The Evidence For and Against
The Evidence For Spanking:
There were fourteen studies that showed either a neutral or a net positive effect of spanking on children. The quotes below from the studies are tedious, so I will sum up here. Spanking is effective at reducing antisocial behavior. It is more effective in black families than white families, and more effective for younger children (about ages 2-6) than older children and infants. Spanking has no effect on self-esteem, reduces the likelihood that the child will do drugs, and rated similarly with other methods of discipline. Above-average use of spanking produces adverse effects, but moderate use is associated with greater nurturing on the part of the parent than below-average use of spanking.
So as you can see, there is significant research spanning 4 decades that suggests that not only is spanking not harmful to children, but that it can actually be beneficial. Anyone who suggests otherwise either doesn't know what they're talking about or has an agenda.
But that doesn't mean that there are no ill effects from spanking. The research behind childhood aggression and spanking is well-documented, as we will see tomorrow with the case against spanking.
Until then, here are the studies in greater detail for those of you like me who are crazy enough to want to read about them (the number in parenthesis refers to the number of the study on pubmed after searching for "spanking"):
1975 (115) - A study of 5,044 US Army soldiers showed that, "Childhood antecedents [...] associated with non-use of illegal drugs and which showed as much as a 20% difference in reported occurrence between abusers and non-users of illegal drugs were: spanking, church attendance, first alcoholic drink after 15 years, and perceived "happy" parental marriage." No such relationship (positive or negative) was seen for alcohol abuse.
1989 (106) - The abstract, in full (emphasis added), reads: "Punishment has long been a controversial topic in psychology, perhaps partly because its effects are different under different circumstances. This study used retrospective reports from college students to examine the effects of spanking, a common aversive punishment, on self-esteem and perceived fairness of parental discipline, while taking the effects of other parental characteristics into account. No parental characteristic interacted with the slightly negative effect of spanking on self-esteem and fairness. However, controlling for positive communication or for a parent-oriented motivation for spanking eliminated the negative effects of spanking, suggesting that the negative effects reflected use of spanking as a replacement for positive communication with the child."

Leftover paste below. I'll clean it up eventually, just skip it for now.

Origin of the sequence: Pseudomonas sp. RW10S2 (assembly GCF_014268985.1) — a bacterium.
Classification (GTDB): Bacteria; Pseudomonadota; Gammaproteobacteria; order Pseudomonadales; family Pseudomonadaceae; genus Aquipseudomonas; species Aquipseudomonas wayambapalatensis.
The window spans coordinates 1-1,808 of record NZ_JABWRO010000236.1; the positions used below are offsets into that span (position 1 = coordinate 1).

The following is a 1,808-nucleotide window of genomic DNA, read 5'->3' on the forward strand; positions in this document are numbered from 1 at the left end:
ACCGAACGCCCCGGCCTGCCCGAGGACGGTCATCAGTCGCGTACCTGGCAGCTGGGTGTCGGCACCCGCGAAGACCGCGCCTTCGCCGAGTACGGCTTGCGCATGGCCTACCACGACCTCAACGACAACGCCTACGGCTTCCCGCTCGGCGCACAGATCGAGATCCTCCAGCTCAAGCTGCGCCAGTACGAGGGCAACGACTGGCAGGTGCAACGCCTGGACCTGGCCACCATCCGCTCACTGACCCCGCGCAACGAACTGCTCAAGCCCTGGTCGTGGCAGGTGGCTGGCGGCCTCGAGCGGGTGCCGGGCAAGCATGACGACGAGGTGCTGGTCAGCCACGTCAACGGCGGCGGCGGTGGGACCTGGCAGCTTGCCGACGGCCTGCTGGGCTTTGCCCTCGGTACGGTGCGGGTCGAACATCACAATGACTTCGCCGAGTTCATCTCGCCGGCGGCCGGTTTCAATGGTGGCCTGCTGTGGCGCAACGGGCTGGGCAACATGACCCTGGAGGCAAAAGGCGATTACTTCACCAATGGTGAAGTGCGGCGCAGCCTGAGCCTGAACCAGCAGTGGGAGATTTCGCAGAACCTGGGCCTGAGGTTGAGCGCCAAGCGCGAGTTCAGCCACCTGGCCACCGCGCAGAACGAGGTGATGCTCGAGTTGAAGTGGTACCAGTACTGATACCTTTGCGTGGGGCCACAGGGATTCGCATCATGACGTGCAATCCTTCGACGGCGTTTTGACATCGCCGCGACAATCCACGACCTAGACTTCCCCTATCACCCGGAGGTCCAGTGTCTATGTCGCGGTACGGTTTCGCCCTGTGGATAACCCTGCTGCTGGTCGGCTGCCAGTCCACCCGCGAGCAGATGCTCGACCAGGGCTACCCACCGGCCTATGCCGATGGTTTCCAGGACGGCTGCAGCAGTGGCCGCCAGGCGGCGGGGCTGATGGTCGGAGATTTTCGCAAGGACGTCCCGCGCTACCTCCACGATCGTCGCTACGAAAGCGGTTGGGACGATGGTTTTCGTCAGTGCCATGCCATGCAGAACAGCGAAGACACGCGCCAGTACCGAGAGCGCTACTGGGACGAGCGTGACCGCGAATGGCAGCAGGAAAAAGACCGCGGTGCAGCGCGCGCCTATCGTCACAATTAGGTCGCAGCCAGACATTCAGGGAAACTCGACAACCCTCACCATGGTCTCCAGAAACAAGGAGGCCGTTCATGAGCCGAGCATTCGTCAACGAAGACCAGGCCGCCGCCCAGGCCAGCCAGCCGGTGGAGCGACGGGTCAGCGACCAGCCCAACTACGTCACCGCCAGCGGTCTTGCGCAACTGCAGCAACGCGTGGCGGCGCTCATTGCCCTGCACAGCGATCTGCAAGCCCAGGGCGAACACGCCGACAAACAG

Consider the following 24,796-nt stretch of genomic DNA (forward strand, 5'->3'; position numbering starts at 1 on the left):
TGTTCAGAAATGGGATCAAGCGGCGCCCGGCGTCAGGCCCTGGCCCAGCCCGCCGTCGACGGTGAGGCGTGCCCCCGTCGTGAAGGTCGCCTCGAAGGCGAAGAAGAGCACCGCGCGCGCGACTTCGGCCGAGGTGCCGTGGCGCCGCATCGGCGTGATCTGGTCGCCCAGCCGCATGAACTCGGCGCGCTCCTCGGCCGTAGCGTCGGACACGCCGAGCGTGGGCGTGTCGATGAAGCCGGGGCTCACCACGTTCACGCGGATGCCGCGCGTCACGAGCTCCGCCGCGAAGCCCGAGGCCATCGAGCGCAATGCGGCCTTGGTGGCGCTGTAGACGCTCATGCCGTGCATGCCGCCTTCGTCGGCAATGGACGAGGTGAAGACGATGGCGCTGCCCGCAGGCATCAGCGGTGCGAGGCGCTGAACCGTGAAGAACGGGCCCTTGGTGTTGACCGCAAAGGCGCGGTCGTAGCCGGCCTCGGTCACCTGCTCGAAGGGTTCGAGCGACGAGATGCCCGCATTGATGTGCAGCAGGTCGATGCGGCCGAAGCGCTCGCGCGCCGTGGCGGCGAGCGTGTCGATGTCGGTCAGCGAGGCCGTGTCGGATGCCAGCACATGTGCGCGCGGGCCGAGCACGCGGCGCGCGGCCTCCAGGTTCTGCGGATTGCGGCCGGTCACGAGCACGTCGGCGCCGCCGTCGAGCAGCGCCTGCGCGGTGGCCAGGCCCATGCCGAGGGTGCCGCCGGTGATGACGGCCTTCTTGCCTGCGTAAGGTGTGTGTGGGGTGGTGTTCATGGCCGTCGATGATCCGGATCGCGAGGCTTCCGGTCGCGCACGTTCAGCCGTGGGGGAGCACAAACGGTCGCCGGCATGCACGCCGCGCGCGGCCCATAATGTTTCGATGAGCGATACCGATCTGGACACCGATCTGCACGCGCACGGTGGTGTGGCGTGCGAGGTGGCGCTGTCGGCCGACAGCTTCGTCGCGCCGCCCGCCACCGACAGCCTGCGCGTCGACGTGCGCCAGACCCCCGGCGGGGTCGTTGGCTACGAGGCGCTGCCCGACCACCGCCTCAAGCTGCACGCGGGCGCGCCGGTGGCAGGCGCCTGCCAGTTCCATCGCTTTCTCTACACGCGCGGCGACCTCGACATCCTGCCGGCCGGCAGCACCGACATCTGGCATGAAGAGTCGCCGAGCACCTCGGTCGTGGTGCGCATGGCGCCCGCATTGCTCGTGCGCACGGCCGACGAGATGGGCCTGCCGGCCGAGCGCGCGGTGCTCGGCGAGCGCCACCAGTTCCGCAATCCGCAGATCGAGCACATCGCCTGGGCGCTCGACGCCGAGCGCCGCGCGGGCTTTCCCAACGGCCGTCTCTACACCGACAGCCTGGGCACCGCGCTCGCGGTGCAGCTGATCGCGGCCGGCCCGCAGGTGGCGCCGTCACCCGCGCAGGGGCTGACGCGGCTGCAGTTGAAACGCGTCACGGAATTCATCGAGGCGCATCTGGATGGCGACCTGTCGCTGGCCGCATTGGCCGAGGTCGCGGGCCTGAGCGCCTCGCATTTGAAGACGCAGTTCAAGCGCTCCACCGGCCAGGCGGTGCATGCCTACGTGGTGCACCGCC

1991 (103) - The study measured the self-esteem scores of 134 college students, and also rated the students' perceived fairness of their parents. Children perceived parents who "used spanking, grounding, or scolding more, and had been over-all stricter" as being more unfair. However, "[t]here was no evidence that spanking, grounding, scolding, or monetary rewards had any effect on children's self-esteem scores, whether these methods were used by mothers or by fathers."
1997 (86) - " Five articles that met selection criteria revealed that abusive parents spanked their children more often than did nonabusive parents. Aggregated data from nonabusive parents were used to compute a continuum or "normal range" of daily spanking frequencies from 0 to 5.73 (M = 2.5) times in 24 hours." This is interesting to me, since one of the anti-spanking studies I'll show tomorrow defined "frequent" spanking as twice in a month. Definitions, definitions....
1997 (83) - This is an especially interesting study of 1,112 4- to 11-year olds. It is the earliest study I've seen that looks at spanking and race (and it's not the last study we'll see that addresses this). Very, very intriguing: "[S]panking predicted fewer fights for children aged 4 to 7 years and for children who are black and more fights for children aged 8 to 11 years and for children who are white. Regression analyses within subgroups yielded no evidence that spanking fostered aggression in children younger than 6 years and supported claims of increased aggression for only 1 subgroup: 8- to 11-year-old white boys in single-mother families." Incidentally, this was also the only study I found where spanking was not largely linked to aggression.